for thuir choice, and atating thas his choice
flR. HARRY ODEN,
of Bossierwas the next to speak. Mr.Ogden
was warmly received. lHIs sa-ees, though
i iIi', was to the point, and it wits delivered
with foi ce and onts derahle etoquence.
tatte said that the "riefoin" slwealkrs seemed
-to k w the history af Lonisisna only romai
- 15.75 to 1879, judgihg from their speeches.
He ihvuct on the political history for some
years priar to that date, and then logicalty
thraete; and tlhn well delined the progrelsive
policy of (ov. ietEnery.
\ lien Mr. Ogden concluded, an excellent
dinaer was earv, d and enjytd by the large
auldience. After dinner the meeting was ad
aENATOR JAMES t. EUSTIS.
I I sIpoke of the p:)liticnl sitn:tion in Twonis
r iana, mail ioide a telliny speech. The Ieptay'
10 tato charge that MlcEncry was supported
ci tny bh a rug, was ithe Ibrge audicuce and
the addresses of such men as Capt. Bell "aud
,tull.;e Seay, who were now atsupporting Mc
• ,a. Eustit next referred to Cov.y.eEnery's
cieelih deil Vereal at Monroe as a masterly
elfort. lhat speeca, lie thonhght, had b:uken
I the ranks of thea "reformers' and they had
Stelinporlrily retired to remandl and rtaform
a, ". ]a, Eutis then spoke of the necessity of
haviing a white ant's government. lie re
ceicid many rio. at tributee when he closed.
CO|, JOtIN ,. vOUttO,
oat Slhrevepor, was the iext speakor. He in
t iled all arear nt to attend the grand ;emo
crat c r,,iy to be hlt-id at lInreveporlt Nov. 3,
S to itich Grtn. Nicholls anl all the "'re
atforinetes, a well as all the admialit.'atioii
ettupportet, had been invited.
S.u r. aote g spoite in the ailmissians lay the
duotel- dide of Gtl. elcEneryus honesty, in
a iegrdt . etc., anl said that his administration
hid it (tn fllly auia eatehd. He tht at da-ailed
Saitii whait pleasure a McEnary eilb t.ai bhcn
alga ,i,ed in Shreveutairt ;ind told of all the
a prot:.in(.iut i iin who had joined it.
Mr. Loung made a strong speech.
siR. EDWAnD :iUTHEIiLIN
etaosed the meeting with a briliant effort, in
which he lliade hniny new points. Among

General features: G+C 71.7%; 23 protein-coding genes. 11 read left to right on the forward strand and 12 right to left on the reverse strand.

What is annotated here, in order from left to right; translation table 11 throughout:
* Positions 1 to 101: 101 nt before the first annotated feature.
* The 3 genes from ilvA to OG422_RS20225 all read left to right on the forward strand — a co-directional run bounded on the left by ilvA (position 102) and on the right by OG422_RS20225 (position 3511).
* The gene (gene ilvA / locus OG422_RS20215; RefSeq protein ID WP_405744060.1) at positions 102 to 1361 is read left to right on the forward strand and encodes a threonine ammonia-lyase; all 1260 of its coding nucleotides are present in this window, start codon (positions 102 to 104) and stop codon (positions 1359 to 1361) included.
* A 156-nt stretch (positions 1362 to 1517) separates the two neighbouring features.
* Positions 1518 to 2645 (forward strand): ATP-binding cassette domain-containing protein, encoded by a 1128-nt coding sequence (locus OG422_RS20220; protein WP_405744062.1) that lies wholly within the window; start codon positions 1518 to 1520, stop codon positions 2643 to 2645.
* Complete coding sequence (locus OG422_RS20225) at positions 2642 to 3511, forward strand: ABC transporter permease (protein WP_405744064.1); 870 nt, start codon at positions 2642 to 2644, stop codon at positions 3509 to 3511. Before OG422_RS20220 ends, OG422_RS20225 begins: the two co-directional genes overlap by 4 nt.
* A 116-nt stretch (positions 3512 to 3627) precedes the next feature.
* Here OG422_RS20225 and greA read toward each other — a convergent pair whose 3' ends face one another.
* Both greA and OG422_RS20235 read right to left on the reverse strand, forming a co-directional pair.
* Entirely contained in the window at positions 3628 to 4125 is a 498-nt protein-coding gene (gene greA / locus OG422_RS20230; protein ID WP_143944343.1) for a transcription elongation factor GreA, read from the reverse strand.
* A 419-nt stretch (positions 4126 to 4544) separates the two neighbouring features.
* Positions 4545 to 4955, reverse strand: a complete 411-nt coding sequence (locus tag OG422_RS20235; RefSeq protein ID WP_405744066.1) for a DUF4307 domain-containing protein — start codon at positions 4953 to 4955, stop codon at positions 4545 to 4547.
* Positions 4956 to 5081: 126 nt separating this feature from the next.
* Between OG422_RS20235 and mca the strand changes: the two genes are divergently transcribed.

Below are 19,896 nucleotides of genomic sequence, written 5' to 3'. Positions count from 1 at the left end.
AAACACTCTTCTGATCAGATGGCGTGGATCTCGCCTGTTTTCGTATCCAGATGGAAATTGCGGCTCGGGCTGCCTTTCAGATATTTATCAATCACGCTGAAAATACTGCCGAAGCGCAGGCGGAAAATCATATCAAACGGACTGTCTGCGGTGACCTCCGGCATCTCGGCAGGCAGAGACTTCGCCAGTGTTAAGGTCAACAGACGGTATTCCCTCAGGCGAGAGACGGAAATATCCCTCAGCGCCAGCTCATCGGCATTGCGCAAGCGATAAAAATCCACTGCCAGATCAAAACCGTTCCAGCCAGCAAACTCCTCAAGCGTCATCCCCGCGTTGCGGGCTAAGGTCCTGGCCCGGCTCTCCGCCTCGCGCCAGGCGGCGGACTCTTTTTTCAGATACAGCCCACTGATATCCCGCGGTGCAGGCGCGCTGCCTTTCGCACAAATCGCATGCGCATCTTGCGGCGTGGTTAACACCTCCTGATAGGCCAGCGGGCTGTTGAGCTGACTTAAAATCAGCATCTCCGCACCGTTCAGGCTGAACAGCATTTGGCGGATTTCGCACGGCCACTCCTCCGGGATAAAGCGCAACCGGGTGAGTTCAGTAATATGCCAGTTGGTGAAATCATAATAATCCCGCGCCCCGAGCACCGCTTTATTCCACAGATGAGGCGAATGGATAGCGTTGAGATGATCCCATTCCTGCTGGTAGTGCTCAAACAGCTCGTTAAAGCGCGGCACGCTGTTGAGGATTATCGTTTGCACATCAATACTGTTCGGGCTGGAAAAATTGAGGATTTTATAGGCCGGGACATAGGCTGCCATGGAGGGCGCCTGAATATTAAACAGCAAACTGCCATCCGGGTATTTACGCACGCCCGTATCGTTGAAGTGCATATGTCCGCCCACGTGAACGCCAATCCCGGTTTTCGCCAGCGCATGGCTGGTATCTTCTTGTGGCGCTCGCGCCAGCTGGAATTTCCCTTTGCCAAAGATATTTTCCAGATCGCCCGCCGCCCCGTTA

other ilinta hti rad t culed the "third terau'
atigainient of the refor-nerlt.
McENE?.Y IN NEW ORLEANS.
A Large Meeting in Pat Meahie's Bai:iwick,
the First Ward.
A FUaL MEETINO OF sTURDY DEoanaCRaATa IN
DOtR1E OOV. S'ENERY.
New Orl-ans Times-Demaerat.
Had those personse resading outaide the
first card been present at the nieetiag held
at Lttza' Hall, which organizest as the Hag
gerry Guards, last umahit, in support of Gov.
S. D. McEnei y, thay woutl have seen a phyb
ical contradiction aof the repeated boaste that
McEunery men were scarce in the ward.
The meeting, which was a larget ole, was
a attended priucipally by men elup;oyed in the
- cot:nt presses who reside in tie ward.
?-Mr. J. T. Callaht:i calleh the nr-eting tuor.
der, nid laid down the- fact that thi meeting
was for the ptu pose of urgaitlziig ala oppo. i
tion to the utrtvrtv who has ruted the wad for
- the past atue ycars.
Mr. D. Haggerty was elected president.
HI- toitd that many reports had hetn cirou
Slated to the eticet that Mi. Calhahan and ha
a wlere ready to :cll out. lhat was intrue, atul
in o1dsea' to -show that it was malicious this
- meet nt u ad bi hn cailele, and that Lucy in
teaded to supptrt Gto. MeEtiery.
Mr. Put Kelhey was elected vice president,
SWin. Dempse secretary, Max Me.er5 Eq,.
assistant serretary, and James McGinn treas
MR. CHARLES THEARD
was introduced to the meeting. In the course
of his remarks he said that he had come from
a distant ward-the fifth-thatis unanimous
for McEnery, beamuse he is on the side of
right and justice.
He took up the present dissensions and
classed them as sore-headedness, and the
people are confronted with a faction of so
called reformers whose opposition is as bit
ter as the opposition during Radical rule.
Mr. Theard pointed out the good deeds of
Gov. McEnery. "He is the friend of the
laborer and every poor man, because he is
the friend of pro:perity." He could not see
any reason why he should not support Mc
Enery when he considered the happiness and
prosperity of Louisiana.
In conclusion bhe said that Gov. McEnery
had never offered himself as a candidate un
til the bitter opposition was formed and com
menced throwing mud, and it was not until
that his honor had been aseailed, nd he de
sired to uphold that honor and the record he
MR. GOY RUSSELT
delivered a short speech, in which he said
that the cause of McEne:ry in the first ward
was not hopeless. He came from the second
ward, a ward that will send a solid McEnery
delegation to Baton Rouge, who will shoun